The Hague is well known as the international city of peace and justice. But how did this small seaside town become the world’s legal capital? Was it just luck, or a series on events and decisions that made The Hague the place that everyone turns to, when law justice and accountability are being discussed?
The Hague’s identity as a place for discussion and negotiation has been long established. Many tour guides start with the oldest building; the Knights Hall, now used ceremonially for the opening of Dutch parliament every year, but originally a place where armour and clashing of swords came second to talking and feasting. Beyond that small medieval centre of the city, the old hotels belonging to many of the Netherlands’ powerful cities, who gathered regularly in The Hague as neutral ground, bear witness to tradition of this city providing space to allow for discussion and negotiation, where the powerful economic interests worked with politicians to make the best decisions for the country.
But it was at the end of the 19C that The Hague, as host of a series of international conferences, really became associated with both peace and international legal institutions. Europe was suffering from bloody wars. Czar Nicholas II of Russia proposed a conference on peace and disarmament. His niece was queen of the NL and her adviser, jurist Tobias Asser (The only Dutch Nobel peace prize winner) had both vision and connections. Asser had co-founded The Hague Conference on Private International Law - the international institution with the longest pedigree in The Hague.
Asser was also friends with a key adviser to the Czar, Russian jurist Friedrich (Fyodor) Martens, who proposed The Hague as venue. Although a failure in terms of disarmament, the Conference’s legacy was the creation of the Permanent Court of Arbitration in 1913. This "changed the destiny of the city" according to Eyffinger. The Permanent Court of Arbitration is one of the institutions based at the iconic Peace Palace, which was financed by American steel magnate Andrew Carnegie. Since then, The Hague has acted as a magnet to international legal organisations. The Permanent Court of International Justice was set up in 1922 and replaced by the International Court of Justice after the second world war as a key institution of the UN and its highest legal body.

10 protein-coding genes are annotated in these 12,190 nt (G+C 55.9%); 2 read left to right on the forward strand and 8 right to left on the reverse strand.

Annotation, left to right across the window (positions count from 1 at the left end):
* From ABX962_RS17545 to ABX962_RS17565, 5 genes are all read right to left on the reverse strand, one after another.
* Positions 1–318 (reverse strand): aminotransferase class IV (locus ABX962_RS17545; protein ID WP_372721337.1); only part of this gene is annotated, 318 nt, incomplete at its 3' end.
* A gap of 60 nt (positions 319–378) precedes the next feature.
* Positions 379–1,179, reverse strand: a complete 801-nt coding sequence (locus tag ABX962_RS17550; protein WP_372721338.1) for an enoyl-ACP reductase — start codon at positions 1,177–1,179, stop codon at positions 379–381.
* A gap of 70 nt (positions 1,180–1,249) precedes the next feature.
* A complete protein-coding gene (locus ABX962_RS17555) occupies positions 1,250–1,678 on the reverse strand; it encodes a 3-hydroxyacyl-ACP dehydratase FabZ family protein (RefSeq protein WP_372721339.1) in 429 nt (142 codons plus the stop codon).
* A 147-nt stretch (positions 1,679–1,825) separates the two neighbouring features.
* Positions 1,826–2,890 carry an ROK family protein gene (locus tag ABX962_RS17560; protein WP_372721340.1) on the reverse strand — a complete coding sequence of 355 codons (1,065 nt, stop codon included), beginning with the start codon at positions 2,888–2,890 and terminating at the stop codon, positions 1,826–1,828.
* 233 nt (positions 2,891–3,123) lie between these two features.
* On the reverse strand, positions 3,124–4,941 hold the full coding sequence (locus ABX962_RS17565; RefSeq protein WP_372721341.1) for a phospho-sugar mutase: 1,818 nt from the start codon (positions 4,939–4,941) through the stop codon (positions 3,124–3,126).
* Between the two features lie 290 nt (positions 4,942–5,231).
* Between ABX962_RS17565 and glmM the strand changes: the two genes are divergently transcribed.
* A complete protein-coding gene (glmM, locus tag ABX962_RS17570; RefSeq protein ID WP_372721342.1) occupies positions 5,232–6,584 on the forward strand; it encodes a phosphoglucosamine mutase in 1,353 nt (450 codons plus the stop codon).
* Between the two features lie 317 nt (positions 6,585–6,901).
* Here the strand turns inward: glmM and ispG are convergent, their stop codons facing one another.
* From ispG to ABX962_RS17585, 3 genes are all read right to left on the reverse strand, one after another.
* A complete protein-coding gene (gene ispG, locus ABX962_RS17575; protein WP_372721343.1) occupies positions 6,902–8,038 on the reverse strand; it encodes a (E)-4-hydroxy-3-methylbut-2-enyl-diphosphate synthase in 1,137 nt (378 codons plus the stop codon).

What the city is now best known for worldwide is as the seat of the world’s only permanent international criminal court. Any notion of international agreement to deal with crimes against humanity were blocked during the Cold War. But by the 1990s, faced with the Balkans atrocities, the idea of a tribunal, as "a desperate hope to impose some measure of justice on the apocalypse," writes then US ambassador David Scheffer in 'All the Missing Souls' led to the establishment of the International Criminal Tribunal for the former Yugoslavia (ICTY) and the Dutch were asked to host it.
That was seen as a turning point in global ambition and bolstered The Hague as the clear candidate to host the International Criminal Court. The Hague had been defined as the legal capital of the world in 1993 by UN Sec Gen Boutros Boutros Ghali. Staff at the municipality of The Hague, were also buoyed by their success in attracting the Organisation for the Prohibition of the Chemical Weapons in 1992 against stiff competition from Geneva and Vienna. The Hague was promoted as a consistent host of international peace conferences, courts and tribunals over one hundred years.